Daylight saving time is fast approaching! This means that on March 12th, 2023 at 2:00 am we will be turning our clocks forward. Sunrise and sunset will then be one hour later, until we change our clocks again in the fall. This change allows for more light in the evening, and usually signals that spring and summer are right around the corner.
History of Daylight Saving Time
You may be wondering why we even change the clocks to begin with. The idea was first popularized in Germany, when they introduced daylight saving time in 1916. Their rationale behind this change was to minimize the use of artificial lighting to save fuel for the war effort. Daylight saving time didn’t come to the United States until a few years later, in 1918. The United States implemented this as a wartime measure for seven months during World War I. This was to add more daylight hours to conserve their energy resources.
Daylight saving time has stuck around for years since. The idea now is to give us more daylight in the evening. This allows us to do more with our time, rather than it being dark by the time most of us are getting off of work.
What does it mean for your sleep?
Some people say that daylight saving time helps us save on energy costs, and drives the economy forward. Others think that it’s totally unnecessary. One thing that is definitely true about it, though, is that it messes with our sleep habits!
Our circadian rhythm is impacted by lighting, and our cues for alertness and sleepiness in our bodies. According to Sleep Education, this one-hour time shift during daylight saving time results in less exposure to light in the morning, and greater exposure to evening light relative to typical sleep and work schedules. As a result, we tend to go to bed and fall asleep later, resulting in sleep loss.
When we set our clocks forward, like we are going to be doing soon, we have less exposure to natural light in the mornings. This can disrupt our body’s production of the sleep promoting hormone melatonin. Melatonin helps to regulate our sleep-wake cycle. When we don’t get enough exposure to natural light, our bodies may produce less melatonin, thus making it harder to fall asleep at night. It may take us several days to adjust to the time change!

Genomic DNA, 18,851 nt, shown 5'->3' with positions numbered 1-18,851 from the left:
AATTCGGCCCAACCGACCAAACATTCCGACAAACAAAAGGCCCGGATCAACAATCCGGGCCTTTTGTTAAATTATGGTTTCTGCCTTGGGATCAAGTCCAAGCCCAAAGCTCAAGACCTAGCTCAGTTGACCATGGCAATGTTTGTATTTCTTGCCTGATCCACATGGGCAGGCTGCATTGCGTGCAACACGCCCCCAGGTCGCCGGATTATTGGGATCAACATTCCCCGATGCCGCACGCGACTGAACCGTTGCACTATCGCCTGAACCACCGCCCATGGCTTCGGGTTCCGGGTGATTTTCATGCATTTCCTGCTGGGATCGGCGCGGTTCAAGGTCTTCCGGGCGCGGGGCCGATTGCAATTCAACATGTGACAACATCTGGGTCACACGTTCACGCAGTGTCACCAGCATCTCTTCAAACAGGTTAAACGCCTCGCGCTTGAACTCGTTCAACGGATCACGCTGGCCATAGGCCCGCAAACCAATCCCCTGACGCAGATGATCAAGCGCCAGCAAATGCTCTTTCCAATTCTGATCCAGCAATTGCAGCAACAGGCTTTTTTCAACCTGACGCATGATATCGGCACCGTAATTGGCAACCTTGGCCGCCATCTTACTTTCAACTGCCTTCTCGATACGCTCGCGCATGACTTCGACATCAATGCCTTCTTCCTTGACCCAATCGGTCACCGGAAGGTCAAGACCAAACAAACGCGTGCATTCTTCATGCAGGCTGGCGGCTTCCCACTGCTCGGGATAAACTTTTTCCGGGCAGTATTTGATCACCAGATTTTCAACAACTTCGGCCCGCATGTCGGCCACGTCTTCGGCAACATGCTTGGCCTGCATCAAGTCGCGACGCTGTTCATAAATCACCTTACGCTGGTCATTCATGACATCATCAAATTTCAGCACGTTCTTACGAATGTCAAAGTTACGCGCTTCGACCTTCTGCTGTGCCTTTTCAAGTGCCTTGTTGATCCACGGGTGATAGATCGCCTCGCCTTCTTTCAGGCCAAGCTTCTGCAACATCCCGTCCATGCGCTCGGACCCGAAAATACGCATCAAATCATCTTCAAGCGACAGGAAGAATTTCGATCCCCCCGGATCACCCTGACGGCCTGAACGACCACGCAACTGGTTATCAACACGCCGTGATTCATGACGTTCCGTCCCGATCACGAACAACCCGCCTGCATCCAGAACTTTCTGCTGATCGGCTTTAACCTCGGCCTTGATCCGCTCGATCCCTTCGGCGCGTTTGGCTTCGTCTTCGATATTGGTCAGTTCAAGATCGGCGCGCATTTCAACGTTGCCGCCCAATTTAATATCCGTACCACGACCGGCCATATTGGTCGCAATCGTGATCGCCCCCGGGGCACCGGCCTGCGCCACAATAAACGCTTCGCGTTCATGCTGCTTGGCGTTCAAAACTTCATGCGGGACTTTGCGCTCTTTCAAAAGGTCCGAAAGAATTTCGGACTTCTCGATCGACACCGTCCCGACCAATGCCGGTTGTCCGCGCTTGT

Tips for improving sleep
Now that we know daylight saving time is quickly approaching, and that our sleep habits may be interrupted… Let’s try to prepare ourselves! We’re going to be losing an hour of sleep coming up, and this often messes with a lot of people’s routines.
Here are some of our favorite tips to improve sleep, so you can prepare yourself for any interruptions:
- Create a relaxing bedtime routine: Your bedtime routine and environment changes the quality of your sleep. Make sure to have relaxing rituals, and comfortable bedding.
- Limit caffeine and alcohol consumption: Caffeine and alcohol consumption can severely impact the quality of sleep you are getting. Try to drink caffeine only in the mornings, and alcohol only in moderation.
- Manage stress: Managing your stress well will ensure you are getting better sleep each night. Stress and anxiety may keep you up late at night.
- Exercise regularly: Regular exercise can improve the quality of your sleep. Avoid exercising too close to bedtime, and aim for 30 minutes of regular exercise a day.
- Stick to a regular sleep schedule: Aim to go to bed and wake up at the same time every day, including the weekends. This ultimately helps regulate your body’s internal clock, which improves your quality of sleep.
What does it mean for your mood?
When it comes to your sleep habits changing, mood changes often accompany them. Since our sleep patterns are changed due to daylight saving time, feelings of fatigue, irritability, and mood changes might occur. We can feel extra tired for a few days in the spring, which can alter our mood. According to the American Academy of Sleep Medicine, daylight saving time has an increased risk of mood disorders, mood disruptions, and sleep disruptions.
If you’re worried about mood disruptions that may come with daylight saving time, Relaxium Calm may be able to help! While Relaxium Calm can not prevent or cure any serious mood condition, it is very effective in promoting relaxation. It’s also been designed to help elevate overall mood, and supply vital nutrients to the body. Relaxium Calm contains ingredients such as Ashwagandha, Magnesium Citrate, GABA, and Passionflower that are essential for mood support and restoring serotonin levels.
If you are worried about your quality of sleep changing due to daylight saving time, consider trying Relaxium Sleep! Relaxium Sleep is sleep wellness revolutionized. Its unique triple-action approach with exclusive Valerest® helps address the root cause of sleeplessness and stress. Its formula is designed to help regulate the natural sleep cycle, relax the body, and calm the mind.
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To restful and healthy days ahead,
The Relaxium Team
* These statements have not been evaluated by the Food & Drug Administration. This product is not intended to diagnose, treat, cure, or prevent any disease